Apple tells everyone to keep all the things away from pacemakers

What you need to know

  • Apple is warning people with pacemakers to keep some of its products away from them.
  • The list of products is extensive and includes almost everything the company makes.

It isn't just the obvious MagSafe products, either.

Apple has updated a support document that warns people to keep some of its products away from pacemakers. In reality, the list is so extensive that it perhaps makes up the majority of Apple's portfolio.

Putting devices with magnets in them near a pacemaker has always been a bad idea and sideways glances were made at iPhone 12 when it launched with MagSafe last year. We've seen various outfits try to decide whether MagSafe is an issue or not, but now Apple has decided that it is.

Under certain conditions, magnets and electromagnetic fields might interfere with medical devices. For example, implanted pacemakers and defibrillators might contain sensors that respond to magnets and radios when in close contact.

Apple says that the following products should be kept at least six inches away from a pacemaker, while those with wireless charging should be kept 12 inches away.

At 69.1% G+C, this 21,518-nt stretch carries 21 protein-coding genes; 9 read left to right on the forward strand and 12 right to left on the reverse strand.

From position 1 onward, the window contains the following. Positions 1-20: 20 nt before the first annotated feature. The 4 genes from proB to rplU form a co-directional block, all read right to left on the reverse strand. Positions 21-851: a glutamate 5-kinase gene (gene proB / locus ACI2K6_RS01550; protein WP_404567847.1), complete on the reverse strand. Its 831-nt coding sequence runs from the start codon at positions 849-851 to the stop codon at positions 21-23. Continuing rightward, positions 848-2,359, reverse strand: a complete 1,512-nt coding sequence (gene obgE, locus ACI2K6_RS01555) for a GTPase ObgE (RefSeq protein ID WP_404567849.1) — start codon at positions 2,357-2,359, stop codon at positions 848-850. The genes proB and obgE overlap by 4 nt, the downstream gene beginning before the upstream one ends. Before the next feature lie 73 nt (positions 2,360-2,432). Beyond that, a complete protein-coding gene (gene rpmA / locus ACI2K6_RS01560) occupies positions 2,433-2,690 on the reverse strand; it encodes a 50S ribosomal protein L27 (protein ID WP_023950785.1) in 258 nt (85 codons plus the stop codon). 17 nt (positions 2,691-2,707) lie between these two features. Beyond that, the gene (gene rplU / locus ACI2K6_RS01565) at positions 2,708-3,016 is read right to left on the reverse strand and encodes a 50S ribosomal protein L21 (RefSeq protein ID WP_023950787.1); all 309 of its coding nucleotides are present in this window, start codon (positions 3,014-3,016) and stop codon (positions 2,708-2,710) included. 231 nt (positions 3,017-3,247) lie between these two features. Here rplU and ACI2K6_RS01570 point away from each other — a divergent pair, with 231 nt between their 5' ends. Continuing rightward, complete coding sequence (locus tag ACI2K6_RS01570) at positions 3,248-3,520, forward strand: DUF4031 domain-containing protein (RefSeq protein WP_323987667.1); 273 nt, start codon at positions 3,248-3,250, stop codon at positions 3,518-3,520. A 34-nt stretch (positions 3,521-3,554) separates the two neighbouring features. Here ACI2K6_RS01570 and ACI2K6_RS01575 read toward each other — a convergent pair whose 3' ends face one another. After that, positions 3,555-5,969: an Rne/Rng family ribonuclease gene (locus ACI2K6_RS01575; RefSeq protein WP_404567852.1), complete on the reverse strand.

AirPods and charging cases

  • AirPods and Charging Case
  • AirPods and Wireless Charging Case
  • AirPods Pro and Wireless Charging Case
  • AirPods Max and Smart Case

Apple Watch and accessories

  • Apple Watch
  • Apple Watch bands with magnets
  • Apple Watch magnetic charging accessories

HomePod

  • HomePod
  • HomePod mini

iPad and accessories

  • iPad
  • iPad mini
  • iPad Air
  • iPad Pro
  • iPad Smart Covers and Smart Folios
  • iPad Smart Keyboard and Smart Keyboard Folio
  • Magic Keyboard for iPad

iPhone and MagSafe accessories

  • iPhone 12 models
  • MagSafe accessories

Mac and accessories

  • Mac mini
  • Mac Pro
  • MacBook Air
  • MacBook Pro
  • iMac
  • Apple Pro Display XDR

Beats

  • Beats Flex
  • Beats X
  • PowerBeats Pro
  • UrBeats3

The list, first spotted by MacRumors, ends with Apple also noting that some other products contain magnets but that they are "are unlikely to interfere with medical devices."

Anyone who is concerned about their pacemaker should stop using the device in question and contact their doctor to seek guidance, Apple says.

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Technology